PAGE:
Monday, August 21, 2017

Downieville 2017 !


Tuesday, August 8, 2017

Speaking of Gold!

Last week it was Gold Dust. 



This week, it's Gold Nugget!



Look what just crawled out of the woodwork!


 (click on the photo and it will open in a new - full sized window)

In my book this has to qualify as one of, if not the top, western back bar!

White enamel, gold highlighting, swirled neck, and a gold nugget smack dab in the middle.

Spot gold is about $1256~ an ounce today but this nugget is Priceless!

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History; "The Levy - Treasure Co."
 No known embossed bottles documented to exist. 
No known label only examples documented to exist.

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1899 S.F. Directory

509 - 511 Sacramento St. San Francisco.


1900 S.F. Directory

207 Battery St.



No other records found.

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I seldom say unique, or one of a kind, but I'll hazard to go out on a limb here.

This one is a real treasure!

Thursday, August 3, 2017

Gold Dust ! - Updated with new photos

My apologies for the seeming lack of new material over the past few months. Another "project" consumed all of my creative juices and then some. Now that this "project" has successfully been put to bed, let's get back on track~

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Gold Dust

To many, the mere words conjure up visions of wealth! Of hitting it big, of striking it rich!



 To others, with a love of horse flesh, one immediately conjures up a vision of the famous Gold Dust. "Golddust" was all the rage in horse racing circles during the 1860's. He was a Morab, (a combination of Morgan and Arabian), sixteen hands high,  and was pure gold in coloration. His speed and refinement were legendary, and his name continued to be a conversation topic in racing circles  for decades.


 The artist obviously missed the fact that he was pure gold in color in this woodcut, but his conformation and elegance are quite evident.

He was so legendary that around 1871 the firm of John Van Bergen & Co. (brother Nicholas was part of the "& Co.") decided to name a brand of whiskey that they were introducing after him. That brand? "Gold Dust Kentucky Bourbon". 

The brand was registered on November 25th, 1871. The source of the bourbon was the small Barkhouse Bros. Distillery located in Louisville, Ky. In keeping with the trend of the times, they commissioned a mold for their new brand with the bottles bearing a likeness of the legendary steed. The bottles were blown in the customary amber glass, which was popular at the time. The serif "R's" are testament as to the glass works of origin.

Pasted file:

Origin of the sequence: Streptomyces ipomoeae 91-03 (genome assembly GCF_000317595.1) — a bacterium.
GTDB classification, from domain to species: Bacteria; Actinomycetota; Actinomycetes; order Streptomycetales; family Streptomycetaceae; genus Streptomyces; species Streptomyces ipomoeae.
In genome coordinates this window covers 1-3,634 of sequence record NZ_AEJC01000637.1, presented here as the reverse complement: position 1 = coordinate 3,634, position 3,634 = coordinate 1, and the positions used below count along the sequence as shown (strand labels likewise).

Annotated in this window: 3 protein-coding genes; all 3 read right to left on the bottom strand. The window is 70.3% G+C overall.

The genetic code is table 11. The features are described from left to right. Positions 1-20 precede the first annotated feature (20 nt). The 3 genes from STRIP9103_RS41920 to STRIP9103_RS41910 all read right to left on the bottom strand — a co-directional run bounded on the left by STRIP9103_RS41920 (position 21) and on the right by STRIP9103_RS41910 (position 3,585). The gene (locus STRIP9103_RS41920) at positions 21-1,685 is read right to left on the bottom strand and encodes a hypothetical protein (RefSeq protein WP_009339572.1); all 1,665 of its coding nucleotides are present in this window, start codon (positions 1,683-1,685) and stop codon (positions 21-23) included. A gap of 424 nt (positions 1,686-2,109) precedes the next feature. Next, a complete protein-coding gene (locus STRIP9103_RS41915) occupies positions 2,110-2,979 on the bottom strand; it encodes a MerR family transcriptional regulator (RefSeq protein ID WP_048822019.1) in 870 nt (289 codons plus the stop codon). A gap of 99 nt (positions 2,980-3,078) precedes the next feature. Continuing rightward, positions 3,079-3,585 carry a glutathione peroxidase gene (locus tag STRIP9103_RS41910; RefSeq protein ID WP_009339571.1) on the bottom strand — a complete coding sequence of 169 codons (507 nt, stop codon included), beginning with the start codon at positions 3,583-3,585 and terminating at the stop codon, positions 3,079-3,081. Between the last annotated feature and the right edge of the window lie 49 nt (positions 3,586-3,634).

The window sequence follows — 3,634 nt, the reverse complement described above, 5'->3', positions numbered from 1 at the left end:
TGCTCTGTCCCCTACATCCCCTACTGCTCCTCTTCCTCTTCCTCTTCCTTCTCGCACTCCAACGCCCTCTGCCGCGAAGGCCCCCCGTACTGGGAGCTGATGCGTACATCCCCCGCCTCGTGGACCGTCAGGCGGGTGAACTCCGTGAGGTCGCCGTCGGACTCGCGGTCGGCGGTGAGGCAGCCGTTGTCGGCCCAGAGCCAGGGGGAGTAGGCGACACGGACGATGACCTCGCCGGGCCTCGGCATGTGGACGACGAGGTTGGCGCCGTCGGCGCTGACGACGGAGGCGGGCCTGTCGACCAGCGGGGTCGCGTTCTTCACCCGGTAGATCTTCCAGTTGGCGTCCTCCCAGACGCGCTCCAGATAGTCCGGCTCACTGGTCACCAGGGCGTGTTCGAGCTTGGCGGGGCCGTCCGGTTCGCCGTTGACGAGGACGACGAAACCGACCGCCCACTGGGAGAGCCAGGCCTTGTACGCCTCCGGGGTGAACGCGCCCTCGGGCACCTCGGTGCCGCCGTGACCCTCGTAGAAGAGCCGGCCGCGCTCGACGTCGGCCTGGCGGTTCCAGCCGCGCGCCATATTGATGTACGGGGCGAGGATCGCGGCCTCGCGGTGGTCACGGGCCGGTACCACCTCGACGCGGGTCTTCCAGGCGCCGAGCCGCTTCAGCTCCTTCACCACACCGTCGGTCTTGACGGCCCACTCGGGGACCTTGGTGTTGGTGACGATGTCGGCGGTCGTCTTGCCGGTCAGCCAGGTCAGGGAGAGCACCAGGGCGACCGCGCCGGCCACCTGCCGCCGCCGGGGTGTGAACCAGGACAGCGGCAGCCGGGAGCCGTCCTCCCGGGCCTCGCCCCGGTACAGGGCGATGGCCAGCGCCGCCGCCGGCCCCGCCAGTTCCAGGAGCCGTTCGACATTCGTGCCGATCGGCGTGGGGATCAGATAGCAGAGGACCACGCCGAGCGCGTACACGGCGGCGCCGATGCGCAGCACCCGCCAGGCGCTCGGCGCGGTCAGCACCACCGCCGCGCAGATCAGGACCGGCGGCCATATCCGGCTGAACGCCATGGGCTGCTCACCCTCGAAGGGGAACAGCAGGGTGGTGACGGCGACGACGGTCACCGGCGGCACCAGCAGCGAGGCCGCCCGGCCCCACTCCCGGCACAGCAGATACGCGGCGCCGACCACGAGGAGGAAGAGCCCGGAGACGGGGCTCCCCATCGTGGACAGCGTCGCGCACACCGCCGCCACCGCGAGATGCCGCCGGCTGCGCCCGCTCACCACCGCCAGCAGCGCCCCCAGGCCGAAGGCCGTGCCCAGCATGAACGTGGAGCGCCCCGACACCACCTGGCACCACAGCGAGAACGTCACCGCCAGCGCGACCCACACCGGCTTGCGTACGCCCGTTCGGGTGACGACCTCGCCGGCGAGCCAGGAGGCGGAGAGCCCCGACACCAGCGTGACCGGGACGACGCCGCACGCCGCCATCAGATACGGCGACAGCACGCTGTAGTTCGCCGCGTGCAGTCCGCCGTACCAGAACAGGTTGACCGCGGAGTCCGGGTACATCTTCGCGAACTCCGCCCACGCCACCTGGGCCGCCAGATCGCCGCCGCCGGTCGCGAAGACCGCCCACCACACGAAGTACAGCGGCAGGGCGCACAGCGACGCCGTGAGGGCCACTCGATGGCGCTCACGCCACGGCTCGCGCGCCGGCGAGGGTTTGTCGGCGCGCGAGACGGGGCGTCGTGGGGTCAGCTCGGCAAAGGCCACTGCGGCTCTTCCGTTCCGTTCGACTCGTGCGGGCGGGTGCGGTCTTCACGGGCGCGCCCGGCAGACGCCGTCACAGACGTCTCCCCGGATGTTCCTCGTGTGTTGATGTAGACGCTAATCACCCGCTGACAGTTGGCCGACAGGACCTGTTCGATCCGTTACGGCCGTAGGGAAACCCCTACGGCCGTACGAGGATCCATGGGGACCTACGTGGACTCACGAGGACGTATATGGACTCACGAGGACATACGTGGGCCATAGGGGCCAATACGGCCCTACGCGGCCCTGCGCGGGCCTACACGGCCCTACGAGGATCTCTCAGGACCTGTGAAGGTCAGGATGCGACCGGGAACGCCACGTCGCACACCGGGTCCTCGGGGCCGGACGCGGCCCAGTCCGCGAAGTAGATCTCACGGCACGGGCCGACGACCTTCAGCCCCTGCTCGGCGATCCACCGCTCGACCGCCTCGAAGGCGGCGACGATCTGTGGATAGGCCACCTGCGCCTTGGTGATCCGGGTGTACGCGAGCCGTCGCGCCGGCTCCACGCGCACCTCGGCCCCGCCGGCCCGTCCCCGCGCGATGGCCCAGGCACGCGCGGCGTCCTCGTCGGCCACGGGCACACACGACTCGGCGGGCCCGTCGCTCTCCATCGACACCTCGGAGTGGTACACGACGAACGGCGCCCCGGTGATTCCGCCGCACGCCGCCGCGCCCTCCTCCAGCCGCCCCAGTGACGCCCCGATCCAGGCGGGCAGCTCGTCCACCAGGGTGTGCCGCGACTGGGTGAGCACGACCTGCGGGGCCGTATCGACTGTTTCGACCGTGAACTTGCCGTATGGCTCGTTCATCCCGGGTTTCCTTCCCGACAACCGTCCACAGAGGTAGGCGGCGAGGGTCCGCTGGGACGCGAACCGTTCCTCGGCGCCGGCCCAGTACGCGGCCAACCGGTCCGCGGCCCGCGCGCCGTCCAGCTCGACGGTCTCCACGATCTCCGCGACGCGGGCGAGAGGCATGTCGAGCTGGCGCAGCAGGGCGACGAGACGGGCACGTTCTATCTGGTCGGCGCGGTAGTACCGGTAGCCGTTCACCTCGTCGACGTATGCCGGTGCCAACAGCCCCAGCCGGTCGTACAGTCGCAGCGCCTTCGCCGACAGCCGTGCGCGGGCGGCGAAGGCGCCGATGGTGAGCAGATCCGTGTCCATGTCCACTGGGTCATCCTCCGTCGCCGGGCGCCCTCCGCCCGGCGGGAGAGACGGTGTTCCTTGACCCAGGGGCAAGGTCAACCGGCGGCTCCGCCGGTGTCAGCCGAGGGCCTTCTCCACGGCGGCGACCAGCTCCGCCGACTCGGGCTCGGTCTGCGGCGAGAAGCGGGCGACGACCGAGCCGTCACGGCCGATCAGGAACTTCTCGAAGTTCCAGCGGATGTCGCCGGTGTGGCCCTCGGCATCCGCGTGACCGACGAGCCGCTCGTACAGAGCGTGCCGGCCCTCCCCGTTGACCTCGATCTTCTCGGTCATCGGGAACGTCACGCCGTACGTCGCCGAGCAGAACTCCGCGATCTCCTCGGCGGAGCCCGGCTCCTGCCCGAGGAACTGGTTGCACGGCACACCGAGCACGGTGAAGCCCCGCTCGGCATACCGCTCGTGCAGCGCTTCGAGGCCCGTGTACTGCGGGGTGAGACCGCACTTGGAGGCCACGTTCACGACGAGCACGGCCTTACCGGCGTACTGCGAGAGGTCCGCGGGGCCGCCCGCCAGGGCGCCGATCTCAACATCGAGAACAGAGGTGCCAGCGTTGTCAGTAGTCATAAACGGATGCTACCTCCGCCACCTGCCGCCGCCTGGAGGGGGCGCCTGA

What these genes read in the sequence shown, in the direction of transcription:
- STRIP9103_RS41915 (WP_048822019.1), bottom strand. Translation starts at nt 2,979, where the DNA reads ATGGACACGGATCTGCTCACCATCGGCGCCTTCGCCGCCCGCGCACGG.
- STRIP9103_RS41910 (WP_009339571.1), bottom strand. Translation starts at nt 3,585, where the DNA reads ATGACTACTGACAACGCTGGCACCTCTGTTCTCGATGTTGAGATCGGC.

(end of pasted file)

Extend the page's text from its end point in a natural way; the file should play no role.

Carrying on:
This mold was used for roughly four years. In 1874 Nicholas took over the reigns from brother John and the firm was renamed N. Van Bergen & Co, (no doubt because the name Nicholas would have taken up far too much space in the embossing). The mold was reworked by peening out Johns name and replacing it with the initial "N.". This modification to the Barkhouse Bros mold is evident on examination. The bottles continued to be blown in amber glass.

Business continued on as usual with sales moving at a brisk pace. The brand had gained widespread acceptance by both gold miners and in the booming Comstock area of Nevada.

According to Thomas, Barkhouse Bros. sold the trademarked brand to N. Van Bergen in 1876. For whatever reason, N. Van Bergen opted to have "Barkhouse Bros. & Co." removed from the mold, and had his name inserted where Barkhouse Bros. had originally been. Again, this was accomplished by peening out the original script and adding new lettering to the aging mold. 


Another change was instituted at about this time; a change from amber to aqua glass. A later, subsequent and final change occurred when "Agents" was peened out and replaced with "Props." (proprietors). This final version of the revamped mold was used for a few more years, until roughly 1880 +/-. It was about at this point in time that the original / reworked mold, began to wear out.
A glance at many of these bottles reveals weakened lettering and a horse that has become nearly non-existent in terms of the depth of strike.


The final, new, applied top mold came into use in approximately 1880 +/-. This variant was in use for a very short period of time and is easily distinguished by the extremely strong (yet still "play-dough" style) embossing in the lettering and the bold and prominent horse. 


 Based on my observations, this is the toughest of the aqua Gold Dust variants to obtain, and the number of bottles blown in this new mold must have been comparatively few.

Later, three distinctly different tool top molds were used to bottle the product. With a total of at least six different variants, one can assemble quite a run of the Gold Dust series. 

My favorite has always been the final "new" Aqua glop top mold. I spent many, many, years looking for the "perfect" example. As with any top shelf western picture whiskey, the 3 "C's" are critical. They are, color, crudity and condition. I'll introduce one more just to muddy the waters; a crude top. I think that the final bottle pictured in this write-up epitomizes these criteria.  

Send me photos of your perfect Gold Dust! 

(The bottle, not the horse or the "other stuff")


Thanks to ABA for the use of the first three photos~
 
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Here's the first submission. Top Shelf!
Thanks Kelly! 


 
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